I Entered The U.S. Under An Assumed Name; Is There Hope?

I Entered The U.S. Under An Assumed Name; Is There Hope?

Dear Attorney Gurfinkel:

Years ago, I applied for a visitor’s visa under my real name and was denied.  I applied again under a different name and was successful.  I was able to enter the U.S., but under that assumed name.  I kept that original passport and visa and still have them.

I recently married a U.S. citizen who wants to petition me, but I am concerned about my chances and whether I would need to go back to Manila to be processed for my visa.

Is there hope for me, despite having entered the U.S. under a different name?


Very truly yours,



Dear NR:

It could be possible for a person to obtain a green card in the U.S., even if they entered the U.S. under a different name.  Our office has successfully obtained green cards for many people in this situation.

First, it was a good thing you kept the passport you entered on, even though it was under a different name.  That passport (with the entry visa) would prove that you were “inspected” when you entered the U.S., which is a necessary requirement to apply for a green card in the U.S. (unless a person was grandfathered under Section 245(i)).

I’ve come across many cases where a person entered the U.S. under a different name but immediately sent back the assumed name passport to the Philippines, threw it out, or burned it.  In such a case, they would have no record of having entered the U.S.  Ironically, to get a green card in the U.S., it would be better to keep the passport and admit the fraud in connection with your case.

Second, you obviously committed fraud by entering the U.S. under an assumed name.  In such a case, you would need to apply for a fraud waiver as part of your paperwork.  A fraud waiver is where you basically ask for forgiveness from the U.S. Citizenship and Immigration Services (USCIS) based on showing “extreme hardship” to a spouse or parent who is a U.S. citizen or lawful permanent resident, called “qualifying relatives.”  (Note: children are not considered qualifying relatives for fraud waivers.)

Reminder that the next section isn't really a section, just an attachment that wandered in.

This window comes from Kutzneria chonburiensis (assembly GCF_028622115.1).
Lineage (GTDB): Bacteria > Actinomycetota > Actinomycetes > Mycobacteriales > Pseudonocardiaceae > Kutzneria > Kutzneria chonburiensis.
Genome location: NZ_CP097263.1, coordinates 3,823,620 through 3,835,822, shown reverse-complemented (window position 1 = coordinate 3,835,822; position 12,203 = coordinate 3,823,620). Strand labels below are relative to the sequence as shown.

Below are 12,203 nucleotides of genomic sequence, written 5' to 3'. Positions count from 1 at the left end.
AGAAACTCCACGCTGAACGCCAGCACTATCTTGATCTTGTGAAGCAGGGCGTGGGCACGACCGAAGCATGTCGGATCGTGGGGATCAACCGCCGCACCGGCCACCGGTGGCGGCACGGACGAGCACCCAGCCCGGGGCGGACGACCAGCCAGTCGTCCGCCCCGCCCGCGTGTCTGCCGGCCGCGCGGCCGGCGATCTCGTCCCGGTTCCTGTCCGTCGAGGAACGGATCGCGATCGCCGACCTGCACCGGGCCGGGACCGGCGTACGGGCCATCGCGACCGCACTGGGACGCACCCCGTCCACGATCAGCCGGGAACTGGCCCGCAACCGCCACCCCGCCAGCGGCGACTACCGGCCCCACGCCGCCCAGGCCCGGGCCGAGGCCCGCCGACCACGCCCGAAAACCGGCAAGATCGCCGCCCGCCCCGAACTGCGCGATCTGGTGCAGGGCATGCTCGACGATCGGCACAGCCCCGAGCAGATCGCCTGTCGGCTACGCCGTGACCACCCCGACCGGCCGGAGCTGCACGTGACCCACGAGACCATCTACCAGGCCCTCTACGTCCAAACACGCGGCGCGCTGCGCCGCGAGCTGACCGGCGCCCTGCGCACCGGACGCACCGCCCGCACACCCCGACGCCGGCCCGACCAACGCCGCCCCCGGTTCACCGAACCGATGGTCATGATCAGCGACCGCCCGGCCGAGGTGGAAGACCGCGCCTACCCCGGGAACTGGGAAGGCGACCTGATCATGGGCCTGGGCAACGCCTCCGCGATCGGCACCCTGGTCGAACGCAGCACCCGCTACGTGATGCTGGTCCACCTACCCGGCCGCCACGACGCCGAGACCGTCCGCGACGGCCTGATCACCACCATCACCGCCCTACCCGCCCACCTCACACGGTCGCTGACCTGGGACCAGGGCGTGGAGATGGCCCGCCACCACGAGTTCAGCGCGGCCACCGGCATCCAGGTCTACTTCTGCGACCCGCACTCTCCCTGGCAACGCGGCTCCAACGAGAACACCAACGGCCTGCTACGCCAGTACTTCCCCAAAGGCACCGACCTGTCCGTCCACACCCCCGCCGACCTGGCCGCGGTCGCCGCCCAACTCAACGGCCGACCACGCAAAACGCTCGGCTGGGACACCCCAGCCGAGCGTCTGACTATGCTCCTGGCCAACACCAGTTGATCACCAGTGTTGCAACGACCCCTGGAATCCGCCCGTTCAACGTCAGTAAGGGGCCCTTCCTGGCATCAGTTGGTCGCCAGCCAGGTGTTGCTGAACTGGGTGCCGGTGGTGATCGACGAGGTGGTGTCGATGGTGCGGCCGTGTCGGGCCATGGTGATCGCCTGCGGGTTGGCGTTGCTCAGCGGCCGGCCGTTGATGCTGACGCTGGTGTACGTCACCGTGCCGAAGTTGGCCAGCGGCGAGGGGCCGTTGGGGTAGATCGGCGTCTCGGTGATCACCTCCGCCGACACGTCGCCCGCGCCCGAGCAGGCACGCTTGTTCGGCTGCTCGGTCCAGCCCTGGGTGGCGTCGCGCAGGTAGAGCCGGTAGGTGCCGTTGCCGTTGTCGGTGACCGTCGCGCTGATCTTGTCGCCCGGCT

Fraud waivers and showing extreme hardship to a qualifying relative require an extensive showing, based on many factors, requiring extensive evidence and documentation, as well as compelling affidavits from the qualifying relatives, which are detailed in the USCIS’s Policy Manual (PM).

In your case, your U.S. citizen spouse could petition you, and you can apply for adjustment of status and a fraud waiver, so long as you have proof of inspection and properly show extreme hardship to a qualifying relative.  If approved, you have cleared your name and would have a legitimate green card.

I want to be clear that I am not “guaranteeing” results.  Each case depends on the facts, circumstances, evidence, and how well it is put together and packaged.

But if a person committed fraud and has a qualifying relative, they should consult with an attorney about a fraud waiver and eligibility to adjust status in the U.S.  Alternatively, if the person is outside the U.S. and charged with fraud at the U.S. Embassy, they could also possibly be eligible for a fraud waiver, which, if approved, would result in them being issued their immigrant visa.


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